The following article is a part of conference coverage from the American Heart Association Scientific Sessions 2021, being held virtually from November 13 to 15, 2021. The team at Cardiology Advisor will be reporting on the latest news and research conducted by leading experts in cardiology. Check back for more from the AHA Scientific Sessions 2021.

Antihypertensive therapy to lower blood pressure (BP) with either a once-daily, low-dose, triple combination polypill or standard care both showed reduced potency in the presence of diabetes mellitus (DM); however, the triple combination polypill achieved greater reductions in BP compared with standard care among patients with mild to moderate hypertension, according to study results presented at the American Heart Association (AHA) Scientific Sessions 2021, held from November 13 to 15, 2021.

As it is uncertain whether DM impacts the ability of antihypertensive therapies to reduce BP, investigators designed the randomized controlled, open-label TRIple pill vs Usual care Management for Patients with mild-to-moderate Hypertension (TRIUMPH) trial to investigate how the presence of DM impacts the efficacy of a low-dose, combination polypill compared with standard care.

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Patients from urban Sri Lankan hospital clinics requiring initiation or escalation of antihypertensive therapy were randomly assigned to the standard care or intervention group (once-daily, low-dose, triple combination polypill [telmisartan 20 mg, amlodipine 2.5 mg, and chlorthalidone 12.5 mg]). Trial analysis compared reductions in BP and percentage of time at target levels (BP below 140/90 mm Hg) in both groups over 24 weeks of follow-up, stratified by DM presence. Predicted therapy potency was calculated using estimation methods of Law et al.

Among the 700 participants (age, 56±11 years; 58% women; 31% diagnosed with DM), those taking the triple combination pill showed greater reductions in BP at week 24 compared with standard care in both DM and non-DM groups (P >.05 for heterogeneity). DM was a negative predictor of time spent at target BP levels (odds ratio [OR], 0.18; 95% CI, 0.10-0.31; P <.001).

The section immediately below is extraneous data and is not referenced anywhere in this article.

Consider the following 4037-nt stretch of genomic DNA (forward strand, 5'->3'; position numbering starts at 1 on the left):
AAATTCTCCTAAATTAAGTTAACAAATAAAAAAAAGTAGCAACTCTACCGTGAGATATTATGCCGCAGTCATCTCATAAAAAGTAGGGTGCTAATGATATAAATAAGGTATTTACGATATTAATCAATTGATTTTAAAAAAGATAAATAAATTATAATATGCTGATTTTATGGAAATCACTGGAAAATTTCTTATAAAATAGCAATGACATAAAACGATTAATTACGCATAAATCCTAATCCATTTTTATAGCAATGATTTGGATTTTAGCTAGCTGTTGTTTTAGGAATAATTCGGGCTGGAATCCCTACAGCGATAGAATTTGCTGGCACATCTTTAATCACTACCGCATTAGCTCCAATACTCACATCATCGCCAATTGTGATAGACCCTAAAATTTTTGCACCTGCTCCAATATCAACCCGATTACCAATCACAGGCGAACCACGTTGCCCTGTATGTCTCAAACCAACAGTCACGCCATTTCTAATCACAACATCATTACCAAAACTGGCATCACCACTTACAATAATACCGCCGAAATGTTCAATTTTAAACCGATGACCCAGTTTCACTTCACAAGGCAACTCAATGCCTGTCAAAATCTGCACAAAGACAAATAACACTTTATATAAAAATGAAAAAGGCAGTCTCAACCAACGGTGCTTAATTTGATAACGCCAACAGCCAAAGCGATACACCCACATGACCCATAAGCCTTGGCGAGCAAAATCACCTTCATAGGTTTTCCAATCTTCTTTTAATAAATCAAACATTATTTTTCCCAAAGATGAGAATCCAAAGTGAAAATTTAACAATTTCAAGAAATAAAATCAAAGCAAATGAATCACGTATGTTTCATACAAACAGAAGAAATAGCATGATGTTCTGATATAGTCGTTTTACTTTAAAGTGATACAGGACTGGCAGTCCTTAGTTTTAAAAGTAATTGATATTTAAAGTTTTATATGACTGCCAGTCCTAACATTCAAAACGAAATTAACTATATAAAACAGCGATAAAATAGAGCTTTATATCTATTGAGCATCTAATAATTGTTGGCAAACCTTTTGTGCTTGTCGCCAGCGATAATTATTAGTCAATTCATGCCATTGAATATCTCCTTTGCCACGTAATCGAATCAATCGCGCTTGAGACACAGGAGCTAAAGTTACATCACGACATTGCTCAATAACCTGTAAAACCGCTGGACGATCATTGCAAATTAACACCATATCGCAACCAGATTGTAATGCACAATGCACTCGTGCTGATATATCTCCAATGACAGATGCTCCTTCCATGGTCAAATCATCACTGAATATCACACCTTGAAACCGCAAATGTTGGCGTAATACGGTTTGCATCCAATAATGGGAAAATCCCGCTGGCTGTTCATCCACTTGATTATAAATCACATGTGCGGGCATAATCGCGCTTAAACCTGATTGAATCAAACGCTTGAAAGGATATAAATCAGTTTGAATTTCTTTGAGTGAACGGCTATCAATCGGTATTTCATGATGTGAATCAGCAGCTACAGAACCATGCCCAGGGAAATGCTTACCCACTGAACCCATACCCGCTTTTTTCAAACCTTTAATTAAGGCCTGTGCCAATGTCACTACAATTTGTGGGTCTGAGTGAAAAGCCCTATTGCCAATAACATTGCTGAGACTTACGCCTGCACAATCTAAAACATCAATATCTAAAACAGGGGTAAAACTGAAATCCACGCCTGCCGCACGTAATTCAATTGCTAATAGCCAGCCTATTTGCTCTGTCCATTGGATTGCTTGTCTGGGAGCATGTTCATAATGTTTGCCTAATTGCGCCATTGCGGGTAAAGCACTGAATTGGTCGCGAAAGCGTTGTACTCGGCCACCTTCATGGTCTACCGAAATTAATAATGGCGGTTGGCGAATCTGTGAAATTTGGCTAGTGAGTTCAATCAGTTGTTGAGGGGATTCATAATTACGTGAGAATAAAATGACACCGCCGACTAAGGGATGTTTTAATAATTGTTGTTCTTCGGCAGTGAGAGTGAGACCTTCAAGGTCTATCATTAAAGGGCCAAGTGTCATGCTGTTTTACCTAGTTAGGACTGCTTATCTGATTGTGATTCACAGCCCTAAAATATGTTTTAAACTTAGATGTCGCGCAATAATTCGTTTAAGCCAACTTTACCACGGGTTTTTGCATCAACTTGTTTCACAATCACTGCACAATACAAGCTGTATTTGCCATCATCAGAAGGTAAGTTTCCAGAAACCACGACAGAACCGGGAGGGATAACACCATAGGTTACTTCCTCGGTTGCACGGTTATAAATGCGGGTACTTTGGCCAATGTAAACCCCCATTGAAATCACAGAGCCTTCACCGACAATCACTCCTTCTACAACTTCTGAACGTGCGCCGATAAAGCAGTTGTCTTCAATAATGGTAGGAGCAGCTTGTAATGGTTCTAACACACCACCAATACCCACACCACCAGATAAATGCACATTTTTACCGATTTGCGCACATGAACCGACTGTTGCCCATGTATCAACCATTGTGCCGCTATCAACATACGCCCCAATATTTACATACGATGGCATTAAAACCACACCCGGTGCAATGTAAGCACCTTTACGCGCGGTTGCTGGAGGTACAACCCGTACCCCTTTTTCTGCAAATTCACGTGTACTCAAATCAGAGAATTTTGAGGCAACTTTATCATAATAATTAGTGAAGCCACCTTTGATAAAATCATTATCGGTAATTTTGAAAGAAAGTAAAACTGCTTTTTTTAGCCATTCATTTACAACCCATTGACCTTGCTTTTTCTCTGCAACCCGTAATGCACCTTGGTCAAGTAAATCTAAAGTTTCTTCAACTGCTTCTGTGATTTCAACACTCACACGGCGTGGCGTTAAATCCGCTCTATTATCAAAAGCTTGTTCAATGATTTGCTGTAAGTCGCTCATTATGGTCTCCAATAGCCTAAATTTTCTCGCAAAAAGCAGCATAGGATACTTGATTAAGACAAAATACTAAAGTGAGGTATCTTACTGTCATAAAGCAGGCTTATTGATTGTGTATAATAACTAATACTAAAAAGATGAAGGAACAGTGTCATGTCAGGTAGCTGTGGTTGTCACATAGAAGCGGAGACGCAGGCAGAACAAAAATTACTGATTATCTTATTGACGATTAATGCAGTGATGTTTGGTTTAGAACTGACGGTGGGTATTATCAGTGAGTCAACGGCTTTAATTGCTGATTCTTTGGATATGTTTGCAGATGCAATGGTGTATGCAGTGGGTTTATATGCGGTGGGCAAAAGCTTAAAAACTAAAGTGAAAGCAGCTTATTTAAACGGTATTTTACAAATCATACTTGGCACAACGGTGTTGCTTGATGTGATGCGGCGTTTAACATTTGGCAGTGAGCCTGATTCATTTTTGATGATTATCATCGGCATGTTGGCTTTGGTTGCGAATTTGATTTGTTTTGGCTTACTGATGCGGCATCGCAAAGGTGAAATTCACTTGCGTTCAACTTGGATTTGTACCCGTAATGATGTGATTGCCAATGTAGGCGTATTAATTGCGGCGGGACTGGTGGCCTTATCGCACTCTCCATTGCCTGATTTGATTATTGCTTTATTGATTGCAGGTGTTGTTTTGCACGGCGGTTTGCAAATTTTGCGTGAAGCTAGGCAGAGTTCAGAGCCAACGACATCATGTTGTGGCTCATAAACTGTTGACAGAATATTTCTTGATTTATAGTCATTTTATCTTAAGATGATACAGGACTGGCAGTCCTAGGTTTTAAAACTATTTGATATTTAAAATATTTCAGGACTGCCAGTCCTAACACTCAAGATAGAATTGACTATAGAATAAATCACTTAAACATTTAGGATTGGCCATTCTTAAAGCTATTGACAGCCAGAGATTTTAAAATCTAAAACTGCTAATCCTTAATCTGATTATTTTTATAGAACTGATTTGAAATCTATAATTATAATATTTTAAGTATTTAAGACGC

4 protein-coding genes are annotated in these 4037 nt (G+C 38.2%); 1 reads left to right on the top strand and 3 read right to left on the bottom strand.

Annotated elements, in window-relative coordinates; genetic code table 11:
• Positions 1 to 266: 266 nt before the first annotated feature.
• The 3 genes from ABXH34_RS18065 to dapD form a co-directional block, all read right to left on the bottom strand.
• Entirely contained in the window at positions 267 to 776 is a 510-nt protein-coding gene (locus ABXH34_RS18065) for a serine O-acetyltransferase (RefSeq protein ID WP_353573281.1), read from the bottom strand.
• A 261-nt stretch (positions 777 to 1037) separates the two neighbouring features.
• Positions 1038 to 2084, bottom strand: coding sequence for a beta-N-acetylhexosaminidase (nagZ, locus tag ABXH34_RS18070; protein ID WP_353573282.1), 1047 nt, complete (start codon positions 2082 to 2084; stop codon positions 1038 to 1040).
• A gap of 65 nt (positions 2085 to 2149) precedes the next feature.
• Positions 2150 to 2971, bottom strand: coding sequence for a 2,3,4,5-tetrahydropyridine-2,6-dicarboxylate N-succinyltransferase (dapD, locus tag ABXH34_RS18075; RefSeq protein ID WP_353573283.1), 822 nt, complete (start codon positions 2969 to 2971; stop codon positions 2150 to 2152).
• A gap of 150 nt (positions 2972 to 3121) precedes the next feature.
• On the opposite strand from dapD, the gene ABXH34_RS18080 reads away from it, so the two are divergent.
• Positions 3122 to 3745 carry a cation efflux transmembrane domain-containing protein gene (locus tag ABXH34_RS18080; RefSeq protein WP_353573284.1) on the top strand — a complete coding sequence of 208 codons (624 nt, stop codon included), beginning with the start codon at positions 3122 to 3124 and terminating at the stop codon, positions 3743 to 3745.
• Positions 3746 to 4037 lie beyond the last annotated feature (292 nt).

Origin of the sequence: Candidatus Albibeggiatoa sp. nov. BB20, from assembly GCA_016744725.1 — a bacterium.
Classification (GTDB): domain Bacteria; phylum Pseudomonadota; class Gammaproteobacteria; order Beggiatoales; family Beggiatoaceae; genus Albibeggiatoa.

Compared with the non-diabetic group, patients with diabetes showed lower reductions in BP from baseline to week 24 with the triple combination pill (change in systolic BP, 25 vs 31 mm Hg; change in diastolic BP, 11 vs 15 mm Hg; P ≤.01) and standard care (change in systolic BP, 17 vs 22 mm Hg; change in diastolic BP, 7 vs 11 mm Hg; P ≤.01)), respectively. Patients with DM also achieved a lower percentage of time at target BP levels with the triple combination pill (44% vs 73%; P <.001) and standard care (27% vs 51%; P <.001). There were no differences between patients with diabetes vs those without in the number of medications prescribed or the predicted potency of therapy.

Study investigators concluded, “While both drug regimens were associated with reduced potency in the presence of DM, the triple pill achieved greater BP reduction compared to usual care in mild-moderate hypertension.”

Disclosure: Several study authors declared affiliations with the pharmaceutical industry. Please see the original reference for a full list of authors’ disclosures.


Gnanenthiran S, Webster R, Salam A, et al. Reduced potency of blood pressure lowering drugs in the presence of diabetes mellitus – results from the triumph randomized controlled trial. Presented at: AHA Scientific Sessions 2021; November 13-15, 2021. Presentation P2002.


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This article originally appeared on The Cardiology Advisor